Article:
Never one to doubt the power of our perspective over our experiences, I hired a therapist during pregnancy to train me in hypnobirthing. Every Wednesday evening of my second trimester, I climbed the stairs to our bedroom, plugged in my earbuds, and closed my eyes against the Connecticut winter. The therapist’s soft Germanic voice lilted through my earphones as I imagined myself riding waves, floating on top of clouds, effortlessly moving a painless body through space. “The ludicrous idea that contractions could bring pain…” On a hypnobirthing podcast, I learned of a woman who birthed a footling child while riding a wagon through Amish country in a blizzard. We were all modern women! Our birth experiences were our own to construct!

I prepared from all angles. I worked out every day; waddling past the university football team to grab the weights. My calves and arms bulged with muscle beneath the baby fat. I attended weekly appointments at the Yale-New Haven midwifery practice. I was signed up to deliver at a state-of-the-art birthing center with a doctor on call and an operating room on site. I only failed to attend the hospital’s childbirth prep classes because my OGBYN said they were unnecessary and because my friend who attended reported that the main thing they did was hold ice cubes and then choose what pain alleviation, if any, they might like to try during labor—ice cubes, apparently, being a proper analogue for contractions.

In these ways, I deluded myself—and was deluded by films and books and doctors—into believing I was prepared.


I used to say as a sort of joke that every woman is born with one-thousand points toward childbirth. She loses one point each time she sees a delivery scene on television; she gains one point each time she pats a baby on the head. It doesn’t take a psychologist to suspect that I originated this theory because I fear pain and because I understood that birth was the one place in my otherwise secure life that I could not avoid it.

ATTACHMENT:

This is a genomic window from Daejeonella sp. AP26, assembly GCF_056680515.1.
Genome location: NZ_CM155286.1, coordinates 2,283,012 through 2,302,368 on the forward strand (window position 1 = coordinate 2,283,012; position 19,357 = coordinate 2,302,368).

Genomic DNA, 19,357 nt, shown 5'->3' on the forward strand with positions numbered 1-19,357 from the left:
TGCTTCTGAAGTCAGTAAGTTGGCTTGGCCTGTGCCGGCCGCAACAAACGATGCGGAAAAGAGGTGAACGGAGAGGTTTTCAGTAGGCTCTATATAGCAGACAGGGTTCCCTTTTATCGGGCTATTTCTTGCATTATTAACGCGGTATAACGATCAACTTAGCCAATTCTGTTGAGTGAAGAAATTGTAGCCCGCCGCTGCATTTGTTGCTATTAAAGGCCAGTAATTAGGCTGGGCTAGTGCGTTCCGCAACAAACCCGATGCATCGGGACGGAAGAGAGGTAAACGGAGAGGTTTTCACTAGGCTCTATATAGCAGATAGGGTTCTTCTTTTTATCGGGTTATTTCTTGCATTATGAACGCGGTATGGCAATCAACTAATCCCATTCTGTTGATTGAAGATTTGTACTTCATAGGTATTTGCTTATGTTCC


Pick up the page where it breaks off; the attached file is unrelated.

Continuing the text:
By the time my husband and I conceived, I was around 500 points: equally scared of childbirth as I was desirous of having a baby. Obviously, I was aware that pain is part of birth. But what I had not accounted for in a points system devised specifically to protect me from the shock of childbirth is that I had no idea what birth pain was. All I knew was what it looked and sounded like—in movies, in books, in medical trainings, and in the stories of other women.

In film and television, birth has an unpleasant yet comfortingly predictable style of representation. The actress who is usually so well put together now has no make-up. She sits up in the hospital bed, her hair stuck to the sides of her face. She huffs and she puffs. Her mouth makes a pained “o.” When she starts howling in earnest, the calm doctor plunges headfirst below the blue privacy blanket, and if the scene is especially radical, we get a glimpse of the baby exiting from a dark birth canal. The mother’s pain is acute and brief, forgotten immediately upon Baby’s arrival and recalled only in the service of jokes about adult diapers.

One might well argue that it’s impossible to represent great pain through art, that you just cannot know until you’ve been there yourself—a refrain I’ve heard from many mothers. But watch a few war scenes, and you’ll be reminded of how good cinema is at translating pain. If you have seen The Revenant, you will recall—perhaps with a pang of nausea—the sound of bear claws tearing a man’s back flesh. If you’ve ever watched a strangulation scene like the one that begins The Return of the King, you may have been tempted to touch your own heart in self-preservation as the soundtrack heartbeat thuds slower and slower towards death. And if you saw Children of Men, you may recall the moment that made cinema history, when the leading man walks into a war zone and blood spatters onto the actual camera lens.

I have watched many birth scenes, both documentary and fiction, and I have never heard flesh tear, or a heartbeat slow, or blood spatter the camera, even though flesh wounds and heartbeat variations and stupendous blood loss are just as common to birth as they are to battle.

Unlike war cinema, birth scenes show birth without expressing the birthing person’s perspective. A heartbeat soundtrack slowing down focalizes through the strangulation victim: it shares, through the medium of sound, an essence of what he is feeling. A woman screaming and a cervix dilating on screen may look like birth, but it doesn’t share the feeling.